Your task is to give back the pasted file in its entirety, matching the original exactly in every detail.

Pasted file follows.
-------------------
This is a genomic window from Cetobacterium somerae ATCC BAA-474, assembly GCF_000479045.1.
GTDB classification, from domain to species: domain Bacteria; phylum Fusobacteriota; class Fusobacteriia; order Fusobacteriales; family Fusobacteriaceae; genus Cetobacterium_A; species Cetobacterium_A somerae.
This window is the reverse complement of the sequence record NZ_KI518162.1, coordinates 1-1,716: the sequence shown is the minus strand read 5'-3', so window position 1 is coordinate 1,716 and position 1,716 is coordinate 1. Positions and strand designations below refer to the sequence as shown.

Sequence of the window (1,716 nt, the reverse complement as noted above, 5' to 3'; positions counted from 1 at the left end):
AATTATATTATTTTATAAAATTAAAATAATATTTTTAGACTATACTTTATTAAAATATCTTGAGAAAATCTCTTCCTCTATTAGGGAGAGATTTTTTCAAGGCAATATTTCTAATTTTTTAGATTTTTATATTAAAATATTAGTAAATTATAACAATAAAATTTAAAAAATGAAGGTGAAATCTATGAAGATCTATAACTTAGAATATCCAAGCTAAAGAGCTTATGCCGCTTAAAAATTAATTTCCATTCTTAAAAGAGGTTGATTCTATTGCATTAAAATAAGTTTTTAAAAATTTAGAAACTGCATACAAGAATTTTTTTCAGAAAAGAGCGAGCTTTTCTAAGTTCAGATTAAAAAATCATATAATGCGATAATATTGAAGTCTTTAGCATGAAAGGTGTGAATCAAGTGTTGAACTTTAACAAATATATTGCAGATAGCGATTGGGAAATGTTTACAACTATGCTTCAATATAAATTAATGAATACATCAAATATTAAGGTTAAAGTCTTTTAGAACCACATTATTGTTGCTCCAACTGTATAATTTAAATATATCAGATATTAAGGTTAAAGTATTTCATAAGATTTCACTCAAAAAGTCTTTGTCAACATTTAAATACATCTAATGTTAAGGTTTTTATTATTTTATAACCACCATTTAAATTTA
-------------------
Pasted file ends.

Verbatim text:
This is a genomic window from Cetobacterium somerae ATCC BAA-474, assembly GCF_000479045.1.
GTDB classification, from domain to species: domain Bacteria; phylum Fusobacteriota; class Fusobacteriia; order Fusobacteriales; family Fusobacteriaceae; genus Cetobacterium_A; species Cetobacterium_A somerae.
This window is the reverse complement of the sequence record NZ_KI518162.1, coordinates 1-1,716: the sequence shown is the minus strand read 5'-3', so window position 1 is coordinate 1,716 and position 1,716 is coordinate 1. Positions and strand designations below refer to the sequence as shown.

Sequence of the window (1,716 nt, the reverse complement as noted above, 5' to 3'; positions counted from 1 at the left end):
AATTATATTATTTTATAAAATTAAAATAATATTTTTAGACTATACTTTATTAAAATATCTTGAGAAAATCTCTTCCTCTATTAGGGAGAGATTTTTTCAAGGCAATATTTCTAATTTTTTAGATTTTTATATTAAAATATTAGTAAATTATAACAATAAAATTTAAAAAATGAAGGTGAAATCTATGAAGATCTATAACTTAGAATATCCAAGCTAAAGAGCTTATGCCGCTTAAAAATTAATTTCCATTCTTAAAAGAGGTTGATTCTATTGCATTAAAATAAGTTTTTAAAAATTTAGAAACTGCATACAAGAATTTTTTTCAGAAAAGAGCGAGCTTTTCTAAGTTCAGATTAAAAAATCATATAATGCGATAATATTGAAGTCTTTAGCATGAAAGGTGTGAATCAAGTGTTGAACTTTAACAAATATATTGCAGATAGCGATTGGGAAATGTTTACAACTATGCTTCAATATAAATTAATGAATACATCAAATATTAAGGTTAAAGTCTTTTAGAACCACATTATTGTTGCTCCAACTGTATAATTTAAATATATCAGATATTAAGGTTAAAGTATTTCATAAGATTTCACTCAAAAAGTCTTTGTCAACATTTAAATACATCTAATGTTAAGGTTTTTATTATTTTATAACCACCATTTAAATTTA